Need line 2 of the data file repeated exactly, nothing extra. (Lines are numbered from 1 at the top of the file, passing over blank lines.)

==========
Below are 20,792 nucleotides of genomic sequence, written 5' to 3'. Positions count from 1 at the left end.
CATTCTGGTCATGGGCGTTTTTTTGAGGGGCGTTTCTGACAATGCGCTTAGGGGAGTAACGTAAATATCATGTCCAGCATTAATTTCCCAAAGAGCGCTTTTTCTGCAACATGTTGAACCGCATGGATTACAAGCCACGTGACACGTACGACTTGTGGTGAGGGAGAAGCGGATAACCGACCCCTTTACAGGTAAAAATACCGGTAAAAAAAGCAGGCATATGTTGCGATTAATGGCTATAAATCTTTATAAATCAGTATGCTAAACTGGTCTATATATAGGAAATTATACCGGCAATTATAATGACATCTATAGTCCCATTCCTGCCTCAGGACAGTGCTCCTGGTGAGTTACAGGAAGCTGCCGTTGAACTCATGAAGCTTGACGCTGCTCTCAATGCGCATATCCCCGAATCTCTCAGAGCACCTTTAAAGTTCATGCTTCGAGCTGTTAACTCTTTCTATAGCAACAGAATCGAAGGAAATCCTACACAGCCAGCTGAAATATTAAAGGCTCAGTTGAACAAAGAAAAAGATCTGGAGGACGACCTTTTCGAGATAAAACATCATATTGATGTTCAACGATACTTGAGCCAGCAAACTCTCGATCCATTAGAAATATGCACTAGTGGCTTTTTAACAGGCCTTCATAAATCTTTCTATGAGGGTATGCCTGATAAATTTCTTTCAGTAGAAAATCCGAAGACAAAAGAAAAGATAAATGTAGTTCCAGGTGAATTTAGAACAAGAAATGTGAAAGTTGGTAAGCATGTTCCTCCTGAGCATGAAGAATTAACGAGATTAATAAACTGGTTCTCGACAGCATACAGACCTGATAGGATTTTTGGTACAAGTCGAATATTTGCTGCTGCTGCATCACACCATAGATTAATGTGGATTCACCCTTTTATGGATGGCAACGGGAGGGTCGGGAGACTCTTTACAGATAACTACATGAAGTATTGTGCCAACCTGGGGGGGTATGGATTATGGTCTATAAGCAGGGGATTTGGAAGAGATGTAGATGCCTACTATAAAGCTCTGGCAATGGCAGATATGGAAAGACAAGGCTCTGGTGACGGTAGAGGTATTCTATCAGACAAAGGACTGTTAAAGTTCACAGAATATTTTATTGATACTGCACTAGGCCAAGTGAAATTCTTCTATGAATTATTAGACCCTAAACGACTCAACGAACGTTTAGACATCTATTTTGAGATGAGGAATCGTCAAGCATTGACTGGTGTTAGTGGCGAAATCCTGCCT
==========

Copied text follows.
CATTCTGGTCATGGGCGTTTTTTTGAGGGGCGTTTCTGACAATGCGCTTAGGGGAGTAACGTAAATATCATGTCCAGCATTAATTTCCCAAAGAGCGCTTTTTCTGCAACATGTTGAACCGCATGGATTACAAGCCACGTGACACGTACGACTTGTGGTGAGGGAGAAGCGGATAACCGACCCCTTTACAGGTAAAAATACCGGTAAAAAAAGCAGGCATATGTTGCGATTAATGGCTATAAATCTTTATAAATCAGTATGCTAAACTGGTCTATATATAGGAAATTATACCGGCAATTATAATGACATCTATAGTCCCATTCCTGCCTCAGGACAGTGCTCCTGGTGAGTTACAGGAAGCTGCCGTTGAACTCATGAAGCTTGACGCTGCTCTCAATGCGCATATCCCCGAATCTCTCAGAGCACCTTTAAAGTTCATGCTTCGAGCTGTTAACTCTTTCTATAGCAACAGAATCGAAGGAAATCCTACACAGCCAGCTGAAATATTAAAGGCTCAGTTGAACAAAGAAAAAGATCTGGAGGACGACCTTTTCGAGATAAAACATCATATTGATGTTCAACGATACTTGAGCCAGCAAACTCTCGATCCATTAGAAATATGCACTAGTGGCTTTTTAACAGGCCTTCATAAATCTTTCTATGAGGGTATGCCTGATAAATTTCTTTCAGTAGAAAATCCGAAGACAAAAGAAAAGATAAATGTAGTTCCAGGTGAATTTAGAACAAGAAATGTGAAAGTTGGTAAGCATGTTCCTCCTGAGCATGAAGAATTAACGAGATTAATAAACTGGTTCTCGACAGCATACAGACCTGATAGGATTTTTGGTACAAGTCGAATATTTGCTGCTGCTGCATCACACCATAGATTAATGTGGATTCACCCTTTTATGGATGGCAACGGGAGGGTCGGGAGACTCTTTACAGATAACTACATGAAGTATTGTGCCAACCTGGGGGGGTATGGATTATGGTCTATAAGCAGGGGATTTGGAAGAGATGTAGATGCCTACTATAAAGCTCTGGCAATGGCAGATATGGAAAGACAAGGCTCTGGTGACGGTAGAGGTATTCTATCAGACAAAGGACTGTTAAAGTTCACAGAATATTTTATTGATACTGCACTAGGCCAAGTGAAATTCTTCTATGAATTATTAGACCCTAAACGACTCAACGAACGTTTAGACATCTATTTTGAGATGAGGAATCGTCAAGCATTGACTGGTGTTAGTGGCGAAATCCTGCCT